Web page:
In August and September 1977, two Voyager spacecraft were launched on a Grand Tour of the solar system. In 1973, the mission had been named Mariner Jupiter-Saturn 1977 (MJS ‘77) and was intended to go only as far as Jupiter and Saturn.
In March 1977 the mission name was changed to Voyager. In October 1978, a Voyager Fact Sheet mentioned the possibility of sending Voyager 2 to Uranus and Neptune. It would happen only if the primary science objectives were met at Saturn first. Even though the extended mission was not certain before launch, Voyager engineers (unofficially) designed and built the spacecraft to be capable of navigating to Uranus and Neptune, and surviving the longer trip. On-board computers were reprogrammed during the voyage, giving the spacecraft the ability to successfully return many more images and much more information than were expected. It’s unlikely the Voyager team imagined that both spacecraft would still be operating 40 years after launch.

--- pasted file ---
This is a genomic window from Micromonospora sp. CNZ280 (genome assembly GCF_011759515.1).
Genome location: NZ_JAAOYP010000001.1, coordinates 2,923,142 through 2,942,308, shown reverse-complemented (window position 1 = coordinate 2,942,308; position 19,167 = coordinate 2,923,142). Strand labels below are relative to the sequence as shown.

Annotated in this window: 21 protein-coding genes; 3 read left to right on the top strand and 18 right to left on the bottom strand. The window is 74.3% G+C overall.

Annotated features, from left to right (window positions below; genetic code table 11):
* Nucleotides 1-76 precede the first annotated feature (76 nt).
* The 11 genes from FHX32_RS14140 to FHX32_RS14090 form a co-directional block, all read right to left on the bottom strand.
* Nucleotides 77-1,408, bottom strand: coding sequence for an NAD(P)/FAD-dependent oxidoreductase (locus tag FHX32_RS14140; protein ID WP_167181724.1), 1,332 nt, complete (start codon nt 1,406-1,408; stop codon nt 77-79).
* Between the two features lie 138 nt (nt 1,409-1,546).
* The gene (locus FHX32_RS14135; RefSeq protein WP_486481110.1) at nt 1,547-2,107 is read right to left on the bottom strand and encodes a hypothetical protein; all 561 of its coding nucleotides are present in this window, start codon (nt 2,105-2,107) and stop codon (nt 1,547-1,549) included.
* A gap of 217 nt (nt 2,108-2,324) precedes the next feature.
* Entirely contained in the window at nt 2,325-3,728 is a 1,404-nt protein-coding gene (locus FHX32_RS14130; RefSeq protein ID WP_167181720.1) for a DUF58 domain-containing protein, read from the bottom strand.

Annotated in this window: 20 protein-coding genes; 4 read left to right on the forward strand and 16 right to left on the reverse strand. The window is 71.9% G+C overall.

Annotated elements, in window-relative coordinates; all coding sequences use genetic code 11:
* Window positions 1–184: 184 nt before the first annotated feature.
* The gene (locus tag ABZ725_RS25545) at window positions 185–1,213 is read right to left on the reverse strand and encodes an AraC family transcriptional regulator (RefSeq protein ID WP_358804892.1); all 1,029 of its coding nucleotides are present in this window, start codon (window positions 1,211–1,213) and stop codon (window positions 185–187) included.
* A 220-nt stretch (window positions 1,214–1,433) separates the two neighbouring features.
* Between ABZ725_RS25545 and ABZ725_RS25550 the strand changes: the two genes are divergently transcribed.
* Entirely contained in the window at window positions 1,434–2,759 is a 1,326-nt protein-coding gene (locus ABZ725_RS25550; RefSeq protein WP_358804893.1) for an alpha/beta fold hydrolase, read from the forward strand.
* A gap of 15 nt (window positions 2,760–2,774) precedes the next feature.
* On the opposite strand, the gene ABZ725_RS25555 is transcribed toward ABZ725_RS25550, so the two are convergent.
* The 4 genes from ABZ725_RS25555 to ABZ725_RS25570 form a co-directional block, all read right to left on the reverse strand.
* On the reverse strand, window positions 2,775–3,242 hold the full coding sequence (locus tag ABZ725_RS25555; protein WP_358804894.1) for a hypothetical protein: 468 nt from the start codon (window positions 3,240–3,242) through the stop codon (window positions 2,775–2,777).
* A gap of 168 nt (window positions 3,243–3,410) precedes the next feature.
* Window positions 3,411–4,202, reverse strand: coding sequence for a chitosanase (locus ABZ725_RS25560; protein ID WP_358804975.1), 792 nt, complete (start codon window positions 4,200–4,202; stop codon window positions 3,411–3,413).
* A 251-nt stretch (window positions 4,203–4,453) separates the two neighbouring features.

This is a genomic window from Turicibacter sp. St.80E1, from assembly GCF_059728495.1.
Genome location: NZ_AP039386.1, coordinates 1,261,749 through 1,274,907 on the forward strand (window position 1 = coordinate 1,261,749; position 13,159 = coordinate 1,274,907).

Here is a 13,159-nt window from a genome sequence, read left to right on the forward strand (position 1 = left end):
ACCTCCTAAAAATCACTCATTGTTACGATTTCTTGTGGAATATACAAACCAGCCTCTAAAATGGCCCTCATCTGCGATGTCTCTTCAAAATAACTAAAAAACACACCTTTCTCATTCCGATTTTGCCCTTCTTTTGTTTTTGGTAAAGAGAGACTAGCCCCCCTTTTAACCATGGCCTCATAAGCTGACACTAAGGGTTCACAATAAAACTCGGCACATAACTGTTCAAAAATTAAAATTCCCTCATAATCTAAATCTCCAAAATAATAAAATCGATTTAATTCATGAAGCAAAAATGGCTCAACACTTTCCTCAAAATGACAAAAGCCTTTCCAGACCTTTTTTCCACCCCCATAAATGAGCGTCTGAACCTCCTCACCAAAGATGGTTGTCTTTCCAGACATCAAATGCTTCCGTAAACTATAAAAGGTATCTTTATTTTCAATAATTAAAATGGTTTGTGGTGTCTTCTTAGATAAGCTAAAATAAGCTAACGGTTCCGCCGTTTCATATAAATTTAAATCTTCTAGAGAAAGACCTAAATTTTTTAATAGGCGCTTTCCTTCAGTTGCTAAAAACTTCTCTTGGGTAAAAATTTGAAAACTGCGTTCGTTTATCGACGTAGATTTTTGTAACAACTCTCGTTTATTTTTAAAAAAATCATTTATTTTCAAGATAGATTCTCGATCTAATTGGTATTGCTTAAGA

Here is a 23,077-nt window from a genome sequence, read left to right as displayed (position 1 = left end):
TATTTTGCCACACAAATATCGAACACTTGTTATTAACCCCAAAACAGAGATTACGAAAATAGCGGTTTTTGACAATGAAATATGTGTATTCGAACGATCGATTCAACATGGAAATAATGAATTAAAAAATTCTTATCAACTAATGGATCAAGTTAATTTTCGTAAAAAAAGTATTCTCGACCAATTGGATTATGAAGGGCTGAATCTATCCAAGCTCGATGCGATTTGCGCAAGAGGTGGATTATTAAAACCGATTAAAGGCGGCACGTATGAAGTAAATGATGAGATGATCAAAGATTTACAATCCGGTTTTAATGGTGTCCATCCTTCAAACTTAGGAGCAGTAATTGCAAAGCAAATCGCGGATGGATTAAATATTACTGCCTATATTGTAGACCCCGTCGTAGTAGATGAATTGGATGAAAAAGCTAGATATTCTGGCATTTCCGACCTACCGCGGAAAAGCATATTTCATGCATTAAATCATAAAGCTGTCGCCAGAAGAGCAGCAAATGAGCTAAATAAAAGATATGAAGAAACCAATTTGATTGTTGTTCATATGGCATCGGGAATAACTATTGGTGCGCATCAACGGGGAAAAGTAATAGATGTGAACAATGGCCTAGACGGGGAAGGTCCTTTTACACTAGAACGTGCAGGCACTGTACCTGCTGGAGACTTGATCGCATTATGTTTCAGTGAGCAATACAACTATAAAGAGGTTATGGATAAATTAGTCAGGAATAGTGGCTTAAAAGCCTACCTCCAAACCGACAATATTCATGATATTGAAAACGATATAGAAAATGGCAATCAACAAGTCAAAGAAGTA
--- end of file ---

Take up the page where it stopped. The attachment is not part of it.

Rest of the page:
For more information about the history of JPL, contact the JPL Archives for assistance. [Archival and other sources: Various Voyager and JPL History web pages; Voyager Fact Sheet, 10/6/1978; Section 260 photo album and index.